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Remarks by Fred Smith to the Advisory Commission on Electronic Commerce Panel on International Taxes, Tariffs & Duties Assoc

Regulatory Comments and Testimony

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Remarks by Fred Smith to the Advisory Commission on Electronic Commerce Panel on International Taxes, Tariffs & Duties Assoc

San Francisco, California

This Commission has heard repeatedly that the Internet is one of the most promising developments in the world economy -- this is true and indeed understated. Electronic commerce, by eliminating space and time has the potential to drastically reduce transaction costs, that is, the costs incurred in bringing buyer and seller into agreement. By advancing trade, expanding individual privacy, disciplining irresponsible governmental action and offering more protection to basic human rights, this technology offers great hope to all mankind. That hope is perhaps greatest for the citizenry of the developing world because informational technologies do not require the massive capital investments necessary for earlier technological advances. And the anonymity offered by this technology offers special hope to those pariah groups throughout the world who are today most threatened by loss of civil and economic liberties.

Some, however, focus on the downside of e-commerce; they note that it may -- by expanding the range of choices open to more consumers -- increase the difficulty of collecting sales and use taxes. On those grounds, they would abandon America’s traditional policy of No Taxation Without Representation. I think this is wrong and so argue in my comments.

This panel is to discuss the specific issues related to the international aspects of that question. I find the issues raised by this increased tax threat similar at both the domestic and international level -- merely that the world has even more to lose if we take the wrong path in this matter.

Relative to the world, U.S. markets are consumer-friendly Walmarts are rarely blocked from entering closed local markets; hours of service and prices are left to the buyer and seller. Few Americans view "discounting" as unfair, nor are we opposed to convenience stores operating at "convenient" hours. Firms are free in America to compare themselves with competitors -- to lure business away from higher priced or lower quality suppliers.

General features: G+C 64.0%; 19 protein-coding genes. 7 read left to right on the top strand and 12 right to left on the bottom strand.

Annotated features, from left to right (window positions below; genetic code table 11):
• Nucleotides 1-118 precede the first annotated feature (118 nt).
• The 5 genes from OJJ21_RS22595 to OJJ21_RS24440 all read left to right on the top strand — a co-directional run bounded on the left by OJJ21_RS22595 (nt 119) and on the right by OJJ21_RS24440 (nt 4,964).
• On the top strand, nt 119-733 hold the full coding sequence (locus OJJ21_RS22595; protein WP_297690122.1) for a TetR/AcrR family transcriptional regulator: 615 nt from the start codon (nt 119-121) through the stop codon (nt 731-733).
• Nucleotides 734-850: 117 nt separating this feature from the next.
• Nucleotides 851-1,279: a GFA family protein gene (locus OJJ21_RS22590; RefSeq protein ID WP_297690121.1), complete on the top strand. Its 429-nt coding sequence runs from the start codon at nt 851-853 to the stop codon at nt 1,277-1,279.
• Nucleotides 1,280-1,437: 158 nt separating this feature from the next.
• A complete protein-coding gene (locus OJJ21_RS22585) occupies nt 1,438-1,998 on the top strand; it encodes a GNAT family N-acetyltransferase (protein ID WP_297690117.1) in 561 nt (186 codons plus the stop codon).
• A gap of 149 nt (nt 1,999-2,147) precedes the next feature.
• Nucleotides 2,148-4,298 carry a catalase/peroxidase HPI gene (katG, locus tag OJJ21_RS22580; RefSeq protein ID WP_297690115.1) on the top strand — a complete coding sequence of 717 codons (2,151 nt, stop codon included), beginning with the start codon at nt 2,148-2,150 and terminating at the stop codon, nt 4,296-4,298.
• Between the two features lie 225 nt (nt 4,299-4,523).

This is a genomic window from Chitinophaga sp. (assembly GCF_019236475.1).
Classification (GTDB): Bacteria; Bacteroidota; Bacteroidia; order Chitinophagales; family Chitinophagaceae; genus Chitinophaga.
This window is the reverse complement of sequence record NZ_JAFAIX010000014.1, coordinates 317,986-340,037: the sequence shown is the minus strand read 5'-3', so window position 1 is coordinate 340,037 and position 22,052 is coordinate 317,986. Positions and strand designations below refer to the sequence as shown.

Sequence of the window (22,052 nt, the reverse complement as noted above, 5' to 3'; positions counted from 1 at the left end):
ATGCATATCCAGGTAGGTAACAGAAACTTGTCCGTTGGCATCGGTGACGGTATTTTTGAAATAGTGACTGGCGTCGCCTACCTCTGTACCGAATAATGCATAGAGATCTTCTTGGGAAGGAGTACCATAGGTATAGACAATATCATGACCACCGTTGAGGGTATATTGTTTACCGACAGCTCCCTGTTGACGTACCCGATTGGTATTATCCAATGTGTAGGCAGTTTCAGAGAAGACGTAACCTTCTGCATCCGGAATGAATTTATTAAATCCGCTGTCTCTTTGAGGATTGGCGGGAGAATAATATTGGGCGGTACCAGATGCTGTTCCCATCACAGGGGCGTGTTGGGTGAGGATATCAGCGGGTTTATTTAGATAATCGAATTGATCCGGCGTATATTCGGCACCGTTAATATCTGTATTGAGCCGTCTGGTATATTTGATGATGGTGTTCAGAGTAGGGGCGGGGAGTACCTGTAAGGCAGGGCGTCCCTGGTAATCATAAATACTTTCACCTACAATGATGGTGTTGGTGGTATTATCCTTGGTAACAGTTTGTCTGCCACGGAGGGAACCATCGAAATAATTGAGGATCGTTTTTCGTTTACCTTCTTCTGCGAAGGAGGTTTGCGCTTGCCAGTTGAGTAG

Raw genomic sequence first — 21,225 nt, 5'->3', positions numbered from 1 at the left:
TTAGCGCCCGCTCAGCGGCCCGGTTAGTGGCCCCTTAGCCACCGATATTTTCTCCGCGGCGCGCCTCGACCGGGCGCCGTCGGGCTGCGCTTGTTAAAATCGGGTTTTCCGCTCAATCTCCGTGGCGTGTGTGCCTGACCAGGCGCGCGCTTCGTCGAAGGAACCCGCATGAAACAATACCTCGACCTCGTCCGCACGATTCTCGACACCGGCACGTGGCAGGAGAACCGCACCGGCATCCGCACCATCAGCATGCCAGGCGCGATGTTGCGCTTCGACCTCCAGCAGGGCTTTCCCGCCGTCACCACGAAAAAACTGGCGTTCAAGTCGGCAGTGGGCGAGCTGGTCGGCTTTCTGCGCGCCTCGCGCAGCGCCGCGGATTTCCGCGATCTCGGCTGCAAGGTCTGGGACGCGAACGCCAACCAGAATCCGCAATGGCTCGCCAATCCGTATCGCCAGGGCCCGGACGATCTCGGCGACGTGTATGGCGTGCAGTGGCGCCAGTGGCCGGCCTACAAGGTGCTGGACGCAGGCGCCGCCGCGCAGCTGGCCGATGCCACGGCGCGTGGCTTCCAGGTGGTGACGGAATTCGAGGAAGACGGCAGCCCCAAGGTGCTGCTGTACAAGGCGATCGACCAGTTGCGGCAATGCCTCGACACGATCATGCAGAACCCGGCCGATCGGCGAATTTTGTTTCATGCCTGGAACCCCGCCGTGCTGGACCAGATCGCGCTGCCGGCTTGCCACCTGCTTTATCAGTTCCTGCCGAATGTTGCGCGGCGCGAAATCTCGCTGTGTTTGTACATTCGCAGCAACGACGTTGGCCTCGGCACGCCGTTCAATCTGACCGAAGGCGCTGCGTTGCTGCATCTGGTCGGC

Today, in much of the world, such pro-consumer policies are illegal. But the globalization competitive forces created by the Internet are making it increasingly difficult to maintain these anti-competitive policies. The Internet leaps over national boundaries allowing firms anywhere to reach consumer everywhere. For the first time a small business, a family business, run by only one or two people, has access to the entire world. The Washington Post mentions a $10,000 per month orchid retailer in Bangkok. "Ads in flower magazines were costly; the Internet is cheap." Today, anyone anywhere can open a global store! Not surprisingly, the protected economies of Europe are upset over this and would love to see this new technology constrained by taxes and regulation.

In a prime example of how regulation of commerce helps competitors rather than customers, Lands’ End’s policy of unlimited returns on merchandise was challenged in Germany. The German Supreme Court agreed that the policy constituted "unfair competition" -- many companies, the court ruled, would find it difficult to provide such guarantees. But, of course, the purpose of an economy is not to protect Main Street companies but rather to protect consumers. Politicians find it attractive to defend powerful local economic interests -- the costs are born by trapped consumers.

Such policies are unfair -- especially to those consumer who lack the mobility to travel elsewhere to purchase goods and services. The Internet brings the world to everyone’s front door – if the governments do not erect barriers. The Internet forces governments to be more accountable to their citizenry – it provides consumers greater power against special economic interests. . Federal Express which transports tons of electronically ordered goods to foreign nations has spoken out against moves to block such trade. "If they put of barriers to stop it, they’re going to pay the price in their economy," said Frederick W. Smith of FDX Corp., the parent of Federal Express, in the Washington Post.

The Internet is a truly democratizing technology. Or that is it may be. Internet tariffs and taxes would threaten the advantages the Internet offers for Trade, Privacy and (a value too often ignored) Human Rights. Knowledge about the wealth and holdings of minorities should not be made available to dictators or to oppressive governments. Certainly, the U.S. should not become a tax collector for such groups.